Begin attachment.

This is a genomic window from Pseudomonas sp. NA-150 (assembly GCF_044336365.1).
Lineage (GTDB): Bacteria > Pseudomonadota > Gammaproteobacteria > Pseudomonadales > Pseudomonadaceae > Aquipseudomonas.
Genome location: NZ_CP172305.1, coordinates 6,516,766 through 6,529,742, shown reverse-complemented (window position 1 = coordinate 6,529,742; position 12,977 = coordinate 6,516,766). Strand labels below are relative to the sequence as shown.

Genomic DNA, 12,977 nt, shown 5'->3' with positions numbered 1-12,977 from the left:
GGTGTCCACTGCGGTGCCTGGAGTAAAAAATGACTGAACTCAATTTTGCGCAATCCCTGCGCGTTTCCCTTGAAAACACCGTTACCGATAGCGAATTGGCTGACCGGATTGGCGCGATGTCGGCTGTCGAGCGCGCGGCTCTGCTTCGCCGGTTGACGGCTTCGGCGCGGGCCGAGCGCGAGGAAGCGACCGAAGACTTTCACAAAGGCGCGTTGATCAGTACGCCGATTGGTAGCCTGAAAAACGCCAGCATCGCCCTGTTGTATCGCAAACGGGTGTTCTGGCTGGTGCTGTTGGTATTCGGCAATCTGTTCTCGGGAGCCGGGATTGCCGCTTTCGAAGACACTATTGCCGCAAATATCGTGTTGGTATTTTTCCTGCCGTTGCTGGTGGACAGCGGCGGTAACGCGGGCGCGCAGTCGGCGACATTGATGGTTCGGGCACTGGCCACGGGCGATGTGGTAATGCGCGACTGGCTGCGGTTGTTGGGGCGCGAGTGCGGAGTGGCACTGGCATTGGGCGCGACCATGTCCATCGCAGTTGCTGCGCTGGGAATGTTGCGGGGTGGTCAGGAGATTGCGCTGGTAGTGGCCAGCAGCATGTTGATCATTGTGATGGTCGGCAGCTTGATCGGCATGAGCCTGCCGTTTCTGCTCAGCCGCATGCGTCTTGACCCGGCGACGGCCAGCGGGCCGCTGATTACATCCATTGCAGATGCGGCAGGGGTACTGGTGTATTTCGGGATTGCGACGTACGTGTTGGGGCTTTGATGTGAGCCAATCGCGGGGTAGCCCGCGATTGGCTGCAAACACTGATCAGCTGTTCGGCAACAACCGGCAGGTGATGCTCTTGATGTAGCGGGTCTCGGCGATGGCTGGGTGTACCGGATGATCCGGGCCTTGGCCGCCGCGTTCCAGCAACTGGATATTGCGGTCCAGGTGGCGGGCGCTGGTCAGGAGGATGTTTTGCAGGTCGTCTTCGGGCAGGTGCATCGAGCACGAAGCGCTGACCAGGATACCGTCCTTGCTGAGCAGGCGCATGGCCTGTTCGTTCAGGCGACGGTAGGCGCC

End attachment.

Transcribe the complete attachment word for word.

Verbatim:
This is a genomic window from Pseudomonas sp. NA-150 (assembly GCF_044336365.1).
Lineage (GTDB): Bacteria > Pseudomonadota > Gammaproteobacteria > Pseudomonadales > Pseudomonadaceae > Aquipseudomonas.
Genome location: NZ_CP172305.1, coordinates 6,516,766 through 6,529,742, shown reverse-complemented (window position 1 = coordinate 6,529,742; position 12,977 = coordinate 6,516,766). Strand labels below are relative to the sequence as shown.

Genomic DNA, 12,977 nt, shown 5'->3' with positions numbered 1-12,977 from the left:
GGTGTCCACTGCGGTGCCTGGAGTAAAAAATGACTGAACTCAATTTTGCGCAATCCCTGCGCGTTTCCCTTGAAAACACCGTTACCGATAGCGAATTGGCTGACCGGATTGGCGCGATGTCGGCTGTCGAGCGCGCGGCTCTGCTTCGCCGGTTGACGGCTTCGGCGCGGGCCGAGCGCGAGGAAGCGACCGAAGACTTTCACAAAGGCGCGTTGATCAGTACGCCGATTGGTAGCCTGAAAAACGCCAGCATCGCCCTGTTGTATCGCAAACGGGTGTTCTGGCTGGTGCTGTTGGTATTCGGCAATCTGTTCTCGGGAGCCGGGATTGCCGCTTTCGAAGACACTATTGCCGCAAATATCGTGTTGGTATTTTTCCTGCCGTTGCTGGTGGACAGCGGCGGTAACGCGGGCGCGCAGTCGGCGACATTGATGGTTCGGGCACTGGCCACGGGCGATGTGGTAATGCGCGACTGGCTGCGGTTGTTGGGGCGCGAGTGCGGAGTGGCACTGGCATTGGGCGCGACCATGTCCATCGCAGTTGCTGCGCTGGGAATGTTGCGGGGTGGTCAGGAGATTGCGCTGGTAGTGGCCAGCAGCATGTTGATCATTGTGATGGTCGGCAGCTTGATCGGCATGAGCCTGCCGTTTCTGCTCAGCCGCATGCGTCTTGACCCGGCGACGGCCAGCGGGCCGCTGATTACATCCATTGCAGATGCGGCAGGGGTACTGGTGTATTTCGGGATTGCGACGTACGTGTTGGGGCTTTGATGTGAGCCAATCGCGGGGTAGCCCGCGATTGGCTGCAAACACTGATCAGCTGTTCGGCAACAACCGGCAGGTGATGCTCTTGATGTAGCGGGTCTCGGCGATGGCTGGGTGTACCGGATGATCCGGGCCTTGGCCGCCGCGTTCCAGCAACTGGATATTGCGGTCCAGGTGGCGGGCGCTGGTCAGGAGGATGTTTTGCAGGTCGTCTTCGGGCAGGTGCATCGAGCACGAAGCGCTGACCAGGATACCGTCCTTGCTGAGCAGGCGCATGGCCTGTTCGTTCAGGCGACGGTAGGCGCC